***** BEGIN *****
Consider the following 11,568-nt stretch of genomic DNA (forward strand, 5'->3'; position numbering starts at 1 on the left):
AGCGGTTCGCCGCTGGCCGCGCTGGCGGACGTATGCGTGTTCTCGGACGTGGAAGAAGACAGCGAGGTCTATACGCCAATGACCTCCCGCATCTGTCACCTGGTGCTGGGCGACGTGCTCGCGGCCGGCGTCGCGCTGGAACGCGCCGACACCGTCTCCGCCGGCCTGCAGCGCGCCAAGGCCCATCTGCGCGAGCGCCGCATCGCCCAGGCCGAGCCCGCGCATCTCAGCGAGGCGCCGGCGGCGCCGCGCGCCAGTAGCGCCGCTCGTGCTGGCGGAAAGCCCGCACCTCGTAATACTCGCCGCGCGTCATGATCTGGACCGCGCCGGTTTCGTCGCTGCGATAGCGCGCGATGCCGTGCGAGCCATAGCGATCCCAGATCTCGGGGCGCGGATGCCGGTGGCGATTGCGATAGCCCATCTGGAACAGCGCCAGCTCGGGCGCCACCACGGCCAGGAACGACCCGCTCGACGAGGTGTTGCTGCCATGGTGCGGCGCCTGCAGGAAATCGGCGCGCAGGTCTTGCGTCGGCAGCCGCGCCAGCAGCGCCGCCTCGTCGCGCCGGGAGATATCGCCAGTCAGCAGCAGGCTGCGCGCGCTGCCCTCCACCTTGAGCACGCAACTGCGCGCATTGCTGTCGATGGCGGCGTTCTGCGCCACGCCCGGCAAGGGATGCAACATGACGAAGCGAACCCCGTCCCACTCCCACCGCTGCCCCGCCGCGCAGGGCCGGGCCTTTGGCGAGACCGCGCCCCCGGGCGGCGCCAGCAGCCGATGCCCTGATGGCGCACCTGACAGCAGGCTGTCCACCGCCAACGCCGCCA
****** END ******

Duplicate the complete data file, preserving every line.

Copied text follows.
Consider the following 11,568-nt stretch of genomic DNA (forward strand, 5'->3'; position numbering starts at 1 on the left):
AGCGGTTCGCCGCTGGCCGCGCTGGCGGACGTATGCGTGTTCTCGGACGTGGAAGAAGACAGCGAGGTCTATACGCCAATGACCTCCCGCATCTGTCACCTGGTGCTGGGCGACGTGCTCGCGGCCGGCGTCGCGCTGGAACGCGCCGACACCGTCTCCGCCGGCCTGCAGCGCGCCAAGGCCCATCTGCGCGAGCGCCGCATCGCCCAGGCCGAGCCCGCGCATCTCAGCGAGGCGCCGGCGGCGCCGCGCGCCAGTAGCGCCGCTCGTGCTGGCGGAAAGCCCGCACCTCGTAATACTCGCCGCGCGTCATGATCTGGACCGCGCCGGTTTCGTCGCTGCGATAGCGCGCGATGCCGTGCGAGCCATAGCGATCCCAGATCTCGGGGCGCGGATGCCGGTGGCGATTGCGATAGCCCATCTGGAACAGCGCCAGCTCGGGCGCCACCACGGCCAGGAACGACCCGCTCGACGAGGTGTTGCTGCCATGGTGCGGCGCCTGCAGGAAATCGGCGCGCAGGTCTTGCGTCGGCAGCCGCGCCAGCAGCGCCGCCTCGTCGCGCCGGGAGATATCGCCAGTCAGCAGCAGGCTGCGCGCGCTGCCCTCCACCTTGAGCACGCAACTGCGCGCATTGCTGTCGATGGCGGCGTTCTGCGCCACGCCCGGCAAGGGATGCAACATGACGAAGCGAACCCCGTCCCACTCCCACCGCTGCCCCGCCGCGCAGGGCCGGGCCTTTGGCGAGACCGCGCCCCCGGGCGGCGCCAGCAGCCGATGCCCTGATGGCGCACCTGACAGCAGGCTGTCCACCGCCAACGCCGCCA